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In the February 2022 issue of No-Till Farmer’s Conservation Tillage Guide, retired ag engineer Randall Reeder of Ohio State University and retired USDA soil scientist Don Reicosky shared the outcomes of a survey they conducted to identify the most significant works in no-till research and literature. The list of 30 books, articles and academic papers included 15 identified by North American scholars and 15 chosen by a global contingent. In this and other upcoming issues, we will be sharing summaries and highlights from some of these works. The entire list, as well as links to many of the individual works, are available at www.No-TillFarmer.com/TopResearchWorks.
Faulkner is the grandfather of the no-till movement, and he writes like it.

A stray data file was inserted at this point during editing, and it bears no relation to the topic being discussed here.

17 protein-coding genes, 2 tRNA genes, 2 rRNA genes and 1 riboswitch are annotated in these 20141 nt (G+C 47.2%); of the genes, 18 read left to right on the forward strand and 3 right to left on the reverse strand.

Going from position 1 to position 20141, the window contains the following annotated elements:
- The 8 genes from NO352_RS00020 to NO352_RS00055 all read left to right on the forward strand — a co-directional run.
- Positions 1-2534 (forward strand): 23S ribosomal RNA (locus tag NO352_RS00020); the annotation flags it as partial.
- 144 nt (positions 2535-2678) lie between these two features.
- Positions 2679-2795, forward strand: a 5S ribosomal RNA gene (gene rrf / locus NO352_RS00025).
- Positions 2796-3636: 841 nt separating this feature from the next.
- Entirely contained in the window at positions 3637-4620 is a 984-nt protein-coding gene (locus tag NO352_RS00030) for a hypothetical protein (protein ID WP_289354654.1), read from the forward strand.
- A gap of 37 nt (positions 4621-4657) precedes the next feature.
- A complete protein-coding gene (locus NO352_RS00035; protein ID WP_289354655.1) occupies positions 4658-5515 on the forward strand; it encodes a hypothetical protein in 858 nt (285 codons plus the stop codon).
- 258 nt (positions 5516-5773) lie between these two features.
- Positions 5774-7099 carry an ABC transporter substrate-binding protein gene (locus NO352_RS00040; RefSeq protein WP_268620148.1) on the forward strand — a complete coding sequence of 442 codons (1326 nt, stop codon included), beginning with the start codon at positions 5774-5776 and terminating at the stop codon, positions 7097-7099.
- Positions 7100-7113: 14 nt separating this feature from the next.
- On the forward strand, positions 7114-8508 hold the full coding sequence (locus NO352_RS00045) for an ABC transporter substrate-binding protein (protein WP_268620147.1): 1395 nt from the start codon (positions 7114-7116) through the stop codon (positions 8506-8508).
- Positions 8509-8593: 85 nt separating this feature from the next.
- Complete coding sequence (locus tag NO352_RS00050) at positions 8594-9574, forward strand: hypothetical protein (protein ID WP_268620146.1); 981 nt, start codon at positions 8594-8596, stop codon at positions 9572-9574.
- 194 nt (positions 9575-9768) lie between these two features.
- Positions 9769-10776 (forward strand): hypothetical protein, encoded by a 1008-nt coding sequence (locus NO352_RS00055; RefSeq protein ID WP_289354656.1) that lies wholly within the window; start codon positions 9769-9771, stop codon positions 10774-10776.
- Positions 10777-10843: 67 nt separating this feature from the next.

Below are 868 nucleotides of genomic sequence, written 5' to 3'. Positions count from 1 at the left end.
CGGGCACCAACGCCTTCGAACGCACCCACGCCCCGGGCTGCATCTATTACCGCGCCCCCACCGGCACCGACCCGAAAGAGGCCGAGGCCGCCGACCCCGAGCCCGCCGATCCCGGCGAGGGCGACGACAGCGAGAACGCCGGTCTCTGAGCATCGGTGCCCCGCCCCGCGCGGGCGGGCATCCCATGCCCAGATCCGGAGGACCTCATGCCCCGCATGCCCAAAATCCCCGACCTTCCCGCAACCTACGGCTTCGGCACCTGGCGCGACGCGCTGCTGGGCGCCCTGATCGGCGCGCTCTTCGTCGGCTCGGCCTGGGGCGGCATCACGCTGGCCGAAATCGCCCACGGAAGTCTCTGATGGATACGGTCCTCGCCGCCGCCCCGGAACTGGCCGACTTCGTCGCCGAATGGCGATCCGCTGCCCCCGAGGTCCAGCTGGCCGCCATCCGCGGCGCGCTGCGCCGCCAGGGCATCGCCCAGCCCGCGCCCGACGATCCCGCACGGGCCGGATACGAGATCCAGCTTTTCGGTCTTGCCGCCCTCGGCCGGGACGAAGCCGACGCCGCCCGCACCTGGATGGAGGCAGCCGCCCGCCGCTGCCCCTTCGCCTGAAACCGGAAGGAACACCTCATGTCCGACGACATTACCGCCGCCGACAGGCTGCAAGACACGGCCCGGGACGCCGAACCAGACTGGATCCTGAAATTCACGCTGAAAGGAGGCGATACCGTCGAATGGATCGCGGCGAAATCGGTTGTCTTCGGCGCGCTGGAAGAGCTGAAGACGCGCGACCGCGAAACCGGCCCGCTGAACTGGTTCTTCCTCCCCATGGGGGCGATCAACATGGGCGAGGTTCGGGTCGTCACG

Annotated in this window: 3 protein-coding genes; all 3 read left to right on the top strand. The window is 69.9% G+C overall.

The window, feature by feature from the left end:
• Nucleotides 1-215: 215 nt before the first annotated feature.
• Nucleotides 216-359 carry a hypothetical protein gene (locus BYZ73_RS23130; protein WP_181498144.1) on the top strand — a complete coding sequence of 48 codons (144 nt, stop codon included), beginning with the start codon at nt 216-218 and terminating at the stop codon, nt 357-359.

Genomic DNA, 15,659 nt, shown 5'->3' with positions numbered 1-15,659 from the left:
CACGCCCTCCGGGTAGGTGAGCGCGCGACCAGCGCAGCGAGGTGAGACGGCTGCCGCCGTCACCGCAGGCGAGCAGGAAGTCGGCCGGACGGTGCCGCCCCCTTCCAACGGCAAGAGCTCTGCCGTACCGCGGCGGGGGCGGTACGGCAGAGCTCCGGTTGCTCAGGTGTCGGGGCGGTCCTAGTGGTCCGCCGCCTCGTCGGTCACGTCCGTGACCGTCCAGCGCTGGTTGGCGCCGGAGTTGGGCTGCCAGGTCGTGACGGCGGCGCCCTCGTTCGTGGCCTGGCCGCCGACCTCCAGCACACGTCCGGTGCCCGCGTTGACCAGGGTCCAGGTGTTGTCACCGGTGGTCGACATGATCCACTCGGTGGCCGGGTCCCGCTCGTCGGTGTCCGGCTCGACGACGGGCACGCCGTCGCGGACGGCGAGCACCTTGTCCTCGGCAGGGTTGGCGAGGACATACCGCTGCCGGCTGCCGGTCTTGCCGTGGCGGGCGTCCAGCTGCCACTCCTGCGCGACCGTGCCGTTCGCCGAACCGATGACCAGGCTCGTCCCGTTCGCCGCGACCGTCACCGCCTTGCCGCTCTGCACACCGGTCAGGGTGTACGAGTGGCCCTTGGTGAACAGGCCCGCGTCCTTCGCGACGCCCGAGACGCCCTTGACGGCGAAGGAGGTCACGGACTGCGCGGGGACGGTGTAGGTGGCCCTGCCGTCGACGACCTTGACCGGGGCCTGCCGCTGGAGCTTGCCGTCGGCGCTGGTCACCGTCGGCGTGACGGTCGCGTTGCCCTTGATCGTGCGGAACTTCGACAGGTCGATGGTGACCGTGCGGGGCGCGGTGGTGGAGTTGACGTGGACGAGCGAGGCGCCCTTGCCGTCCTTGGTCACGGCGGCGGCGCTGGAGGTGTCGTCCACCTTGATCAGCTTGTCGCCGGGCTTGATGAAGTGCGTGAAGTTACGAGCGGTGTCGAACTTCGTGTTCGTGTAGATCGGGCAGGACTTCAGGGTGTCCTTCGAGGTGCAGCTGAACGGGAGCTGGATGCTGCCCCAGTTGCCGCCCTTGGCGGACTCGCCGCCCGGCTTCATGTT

It’s hard not to imagine an elderly gentleman with suede patches on a tweed coat and a pipe as Faulkner discusses his observations of the forest, and how nature tends to fill in the gaps.
Few statements in conservation farming literature echo the power of Faulkner’s assertion “No one has ever advanced a scientific reason for plowing,” which pulled the rug out from under the centuries-long tradition of Western agriculture.
You won’t find many similar atom bombs in Faulkner’s rough recounting of how he took his observations of nature, water runoff, and even Egyptian farming inequities and molded a cohesive philosophy.
A more typical example of Faulkner’s style is found in the lead off to the third paragraph:
“The discussion (of no-till plowing) will…